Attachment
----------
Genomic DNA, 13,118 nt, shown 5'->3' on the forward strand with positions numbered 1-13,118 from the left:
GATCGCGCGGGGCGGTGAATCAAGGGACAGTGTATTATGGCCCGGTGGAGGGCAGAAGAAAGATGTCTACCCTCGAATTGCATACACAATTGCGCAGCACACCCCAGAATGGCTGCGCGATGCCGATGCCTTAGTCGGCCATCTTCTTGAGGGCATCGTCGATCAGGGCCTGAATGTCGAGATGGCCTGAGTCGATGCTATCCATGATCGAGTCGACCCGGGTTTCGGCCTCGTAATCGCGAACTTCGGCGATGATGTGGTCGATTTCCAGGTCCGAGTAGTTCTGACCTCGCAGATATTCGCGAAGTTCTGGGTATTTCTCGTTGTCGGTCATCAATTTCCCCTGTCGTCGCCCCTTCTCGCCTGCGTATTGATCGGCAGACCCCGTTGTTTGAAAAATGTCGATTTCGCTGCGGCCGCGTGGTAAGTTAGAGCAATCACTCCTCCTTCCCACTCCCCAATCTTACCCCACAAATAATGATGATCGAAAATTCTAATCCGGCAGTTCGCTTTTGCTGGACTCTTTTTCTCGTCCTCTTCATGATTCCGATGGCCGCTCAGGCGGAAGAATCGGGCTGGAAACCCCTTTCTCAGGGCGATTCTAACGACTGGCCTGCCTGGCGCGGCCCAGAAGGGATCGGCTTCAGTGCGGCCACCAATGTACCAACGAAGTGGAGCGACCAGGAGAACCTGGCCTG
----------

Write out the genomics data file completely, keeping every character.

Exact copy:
Genomic DNA, 13,118 nt, shown 5'->3' on the forward strand with positions numbered 1-13,118 from the left:
GATCGCGCGGGGCGGTGAATCAAGGGACAGTGTATTATGGCCCGGTGGAGGGCAGAAGAAAGATGTCTACCCTCGAATTGCATACACAATTGCGCAGCACACCCCAGAATGGCTGCGCGATGCCGATGCCTTAGTCGGCCATCTTCTTGAGGGCATCGTCGATCAGGGCCTGAATGTCGAGATGGCCTGAGTCGATGCTATCCATGATCGAGTCGACCCGGGTTTCGGCCTCGTAATCGCGAACTTCGGCGATGATGTGGTCGATTTCCAGGTCCGAGTAGTTCTGACCTCGCAGATATTCGCGAAGTTCTGGGTATTTCTCGTTGTCGGTCATCAATTTCCCCTGTCGTCGCCCCTTCTCGCCTGCGTATTGATCGGCAGACCCCGTTGTTTGAAAAATGTCGATTTCGCTGCGGCCGCGTGGTAAGTTAGAGCAATCACTCCTCCTTCCCACTCCCCAATCTTACCCCACAAATAATGATGATCGAAAATTCTAATCCGGCAGTTCGCTTTTGCTGGACTCTTTTTCTCGTCCTCTTCATGATTCCGATGGCCGCTCAGGCGGAAGAATCGGGCTGGAAACCCCTTTCTCAGGGCGATTCTAACGACTGGCCTGCCTGGCGCGGCCCAGAAGGGATCGGCTTCAGTGCGGCCACCAATGTACCAACGAAGTGGAGCGACCAGGAGAACCTGGCCTG